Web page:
Economics 101

From a lovely piece about the state of the British economy by John Lanchester in the London Review of Books:

“About thirty years ago, when Keynes was in the depths of economic unfashionability, going up to a group of macroeconomists and trying to start a conversation about the multiplier would have been roughly like going up to a group of astrophysicists and trying to start a conversation about your star sign.”

The multiplier and GDP is well explained earlier in the same piece:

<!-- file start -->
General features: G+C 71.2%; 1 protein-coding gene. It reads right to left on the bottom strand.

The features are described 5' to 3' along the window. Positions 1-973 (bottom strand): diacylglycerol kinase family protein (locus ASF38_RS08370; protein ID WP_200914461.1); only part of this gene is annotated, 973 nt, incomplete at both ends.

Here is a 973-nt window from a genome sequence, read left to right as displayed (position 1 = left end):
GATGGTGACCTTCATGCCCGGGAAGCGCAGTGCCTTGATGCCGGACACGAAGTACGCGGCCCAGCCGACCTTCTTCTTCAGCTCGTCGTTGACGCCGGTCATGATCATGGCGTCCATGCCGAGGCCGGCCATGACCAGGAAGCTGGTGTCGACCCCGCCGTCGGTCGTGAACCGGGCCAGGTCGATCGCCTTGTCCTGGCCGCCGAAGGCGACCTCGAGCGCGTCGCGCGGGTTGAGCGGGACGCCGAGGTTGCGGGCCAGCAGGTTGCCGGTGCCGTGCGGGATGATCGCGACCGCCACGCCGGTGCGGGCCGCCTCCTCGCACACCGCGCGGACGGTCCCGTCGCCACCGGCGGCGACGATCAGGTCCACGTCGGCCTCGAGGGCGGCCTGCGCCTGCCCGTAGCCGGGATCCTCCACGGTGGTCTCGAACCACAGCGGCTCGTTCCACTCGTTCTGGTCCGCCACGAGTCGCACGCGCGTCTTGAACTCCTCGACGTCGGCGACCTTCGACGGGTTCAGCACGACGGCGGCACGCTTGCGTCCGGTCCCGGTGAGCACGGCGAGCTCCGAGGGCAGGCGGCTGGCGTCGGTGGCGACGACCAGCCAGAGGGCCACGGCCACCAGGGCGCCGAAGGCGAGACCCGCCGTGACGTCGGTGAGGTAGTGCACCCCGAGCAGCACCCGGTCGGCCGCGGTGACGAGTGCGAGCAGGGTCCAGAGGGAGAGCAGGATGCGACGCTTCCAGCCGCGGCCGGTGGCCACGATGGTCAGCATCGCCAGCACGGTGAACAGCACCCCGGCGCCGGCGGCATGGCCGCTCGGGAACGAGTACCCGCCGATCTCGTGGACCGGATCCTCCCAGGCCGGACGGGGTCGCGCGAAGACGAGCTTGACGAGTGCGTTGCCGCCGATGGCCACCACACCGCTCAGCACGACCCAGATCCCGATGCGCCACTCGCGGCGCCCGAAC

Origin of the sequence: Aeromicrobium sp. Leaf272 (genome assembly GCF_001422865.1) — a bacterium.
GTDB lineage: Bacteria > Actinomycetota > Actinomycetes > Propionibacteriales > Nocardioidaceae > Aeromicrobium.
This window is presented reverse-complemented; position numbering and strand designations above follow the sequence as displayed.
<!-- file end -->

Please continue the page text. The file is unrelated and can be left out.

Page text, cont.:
“Imagine for a moment that you come across an unexpected ten pounds. After making a mental note not to spend it all at once, you go out and spend it all at once, on, say, two pairs of woolly socks. The person from the sock shop then takes your tenner and spends it on wine, and the wine merchant spends it on tickets to see The Bitter Tears of Petra von Kant, and the owner of the cinema spends it on chocolate, and the sweet-shop owner spends it on a bus ticket, and the owner of the bus company deposits it in the bank. That initial ten pounds has been spent six times, and has generated £60 of economic activity. In a sense, no one is any better off; and yet, that movement of money makes everyone better off. To put it another way, that first tenner has contributed £60 to Britain’s GDP. Seen in this way, GDP can be thought of as a measure not so much of size – how much money we have, how much money the economy contains – but of velocity. It measures the movement of money through and around the economy; it measures activity. If you had taken the same ten quid when it was first given to you and simply paid it into your bank account, the net position could be argued to be the same – except that the only contribution to GDP is that initial gift of £10, and if this behaviour were replicated across the whole economy, then the whole economy would grind to a halt. And that, broadly speaking, is what is happening right now. People are sitting on that first tenner.”